Category: Fashion

No Smoke Without Fire

 Doing It Again Differently

I am a great believer in the idea that truly original works of art do occasionally happen but for the most part it is someone unwittingly doing something slightly different from another work that has already been done – a bit like music, the notes are there but eventually something will sound a little like another piece.


And on the same note (pardon the pun) considering the scope of the notes and the scope of creativity in general it is any wonder repetition doesn’t happen more often.


So I was not surprised when I heard that two British artists Patrick Waterhouse and Walter Hutton were embarking on a re-imaging of Dante’s Inferno (part of the allegorical trilogy The Divine Comedy).



Take time to watch this though – ‘cos they are doing something pretty daunting and the ideas they are expressing here are captivating in a mini sound-bite-tv-ad kind of way.


But….and it is a big But……..


Artists contriving to do what many would regard as blatant plagiarism? – well there’s nothing new there and nothing like a bit of preservation-angry detractors to up your ante.

Or Artists just showing themselves to be expressing a new and innovative way of *art as reinvented new*. Certainly commendable and no doubt the results will be interesting.

But then the idea seemed to go a wee bit off the beaten track when I also heard this was not their own venture but a kind-of-commissioned piece by those masters of advertising (who leave the Saatchi’s in the cold) Benetton.


Benetton Prague
Benetton Prague

The Benetton of babies in cocktail glasses and men dying from aids billboard fame. The Clothes Manufacturer and although the adverts at the time hit the shock horror we-need-to-talk-about-issues zeitgeist and very commendable for that – it always struck me as a tiddy bit tacky to use images in this way to essentially promote your sales – of clothes – not an aids related drugs campaign in Africa, say, but clothes being bought by mainly middle class Europeans with an aren’t we being edgy feel-good factor to it.

And it is true when hired photographer Toscani pushed his imagery to the max and upset a fair few people with a death row billboard the company did start to reflect on actual hands on rhetoric.


So, along side the ad-campaigns they joined up with The World Food Program and Micro Credit, all organisations with good intentions at heart. This though was still advertising and Ok, at least it was *raising awareness* and I’m not sure if any profits were re-directed but hey! they are not the only company on that tack and lets face it some are no where near making the kind of effort as shown on their recent campaigns; Benetton may have a track record for shocking adverts but it is still a long way off from many clothing manufacturers ducking and diving over human rights and ethical issues.

So what was it this time?. Benetton has been pretty consistent since the mid 60’s – fledgling company it is not. And you still have the green United Colours logo reverberating around the high streets. Along with the green logo Benetton Formula 1 zooming round the tracks.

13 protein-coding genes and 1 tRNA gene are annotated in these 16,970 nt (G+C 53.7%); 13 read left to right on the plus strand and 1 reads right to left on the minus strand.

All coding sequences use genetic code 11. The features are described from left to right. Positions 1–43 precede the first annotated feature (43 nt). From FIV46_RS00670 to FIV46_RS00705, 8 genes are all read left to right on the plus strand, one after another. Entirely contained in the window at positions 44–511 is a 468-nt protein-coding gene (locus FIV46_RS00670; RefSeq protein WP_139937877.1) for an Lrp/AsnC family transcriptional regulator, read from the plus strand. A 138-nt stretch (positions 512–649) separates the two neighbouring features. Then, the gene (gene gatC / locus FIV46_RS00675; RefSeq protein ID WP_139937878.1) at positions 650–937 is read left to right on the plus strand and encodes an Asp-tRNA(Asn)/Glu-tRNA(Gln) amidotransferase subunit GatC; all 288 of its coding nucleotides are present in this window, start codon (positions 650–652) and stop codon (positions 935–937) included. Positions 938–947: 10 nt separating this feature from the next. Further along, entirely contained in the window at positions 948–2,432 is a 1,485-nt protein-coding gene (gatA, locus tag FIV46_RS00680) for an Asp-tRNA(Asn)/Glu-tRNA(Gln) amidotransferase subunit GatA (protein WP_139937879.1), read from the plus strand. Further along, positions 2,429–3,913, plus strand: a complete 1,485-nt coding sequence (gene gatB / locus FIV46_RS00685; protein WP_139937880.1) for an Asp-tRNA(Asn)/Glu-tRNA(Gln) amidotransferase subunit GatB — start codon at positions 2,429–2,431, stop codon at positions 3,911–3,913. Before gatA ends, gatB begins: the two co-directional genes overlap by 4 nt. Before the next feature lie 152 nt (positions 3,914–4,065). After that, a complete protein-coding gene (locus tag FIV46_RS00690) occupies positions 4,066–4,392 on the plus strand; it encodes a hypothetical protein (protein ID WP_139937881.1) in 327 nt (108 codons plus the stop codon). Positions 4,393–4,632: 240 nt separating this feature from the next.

Benetton F1 1983
Benetton Formula 1 circa 1983


Dante was pretty unique with this epic poetic piece of work and the name probably rings a bell somewhere in everyone’s collective psyche. A bit like St Paul’s letter to the Corinthians – no one really knows what was in it exactly, but we all know he wrote something.


So what is the point with this work of art/book advert in the making? Someone somewhere obviously thinks it is a good idea – advertising is not a whimsical thing in any company – the button counters are first in line to stop any unnecessary money and risk in promotion. And this *project* has money backing its production.

But there is no risk? certainly not like during the affluent 90’s-2000’s trail blazers of Toscani ‘s before it.

The ingredients are on the face of it, two relatively unknown UK artists re-working Dante, an (Italian) national icon, who most people possibly don’t know enough about to actually get affronted by the potential sacrilege, never mind understanding the re-worked concept. And a post-economic meltdown clothes company giving a pre-advert sound bite.


One thing seems fairly certain this is a commission and how much say-so the artists actually have in their brief may be debatable.

No matter how interesting and possibly even good the finished work may be, even by literally doing-it-again-differently.

No matter how much the voice of reason (Benetton) suggests (I suspect) that its intention is to *re-awaken an interest in Dante’s work* (which is very applaudable) or even an interest in the artists? Especially if we can easily see the original work as well to get the intended meaning.


Gustave Dore's engraving in Canto 1 of The Inferno

Gustave Dore’s Engravings in The Divine Comedy : Dante lost in Canto 1 of The Inferno


This was a huge work of words and engravings and has been depicted in many dissected parts, in paint and drawing, by many artists. How this will work in 2010 – it does sound a fascinating endeavour. It is just the format of procedure that seems a wee bit off.

Delacriox The Barque of Dante

Delacroix : The Barque of Dante


I’m thinking about all the detractors of William Orbit’s Adagio for Strings here. Which as a piece of done-again-differently music worked really well, I thought. Especially as the original was so well known, a sound track to almost everything. And although purists rallied to the cry of sacrilege! he I am guessing, had a bit more freedom to create the piece artistically even within the framework of commercial music, as it was produced in the main as music for music’s sake.

This though seems not to be a wholly creative re-work of the poem’s imagery, possibly a measured attempt at re-inventing it: Artists who are already involved with Benetton’s Fabrica Centre then *decide* to do the piece and Fabrica fund it.


And so….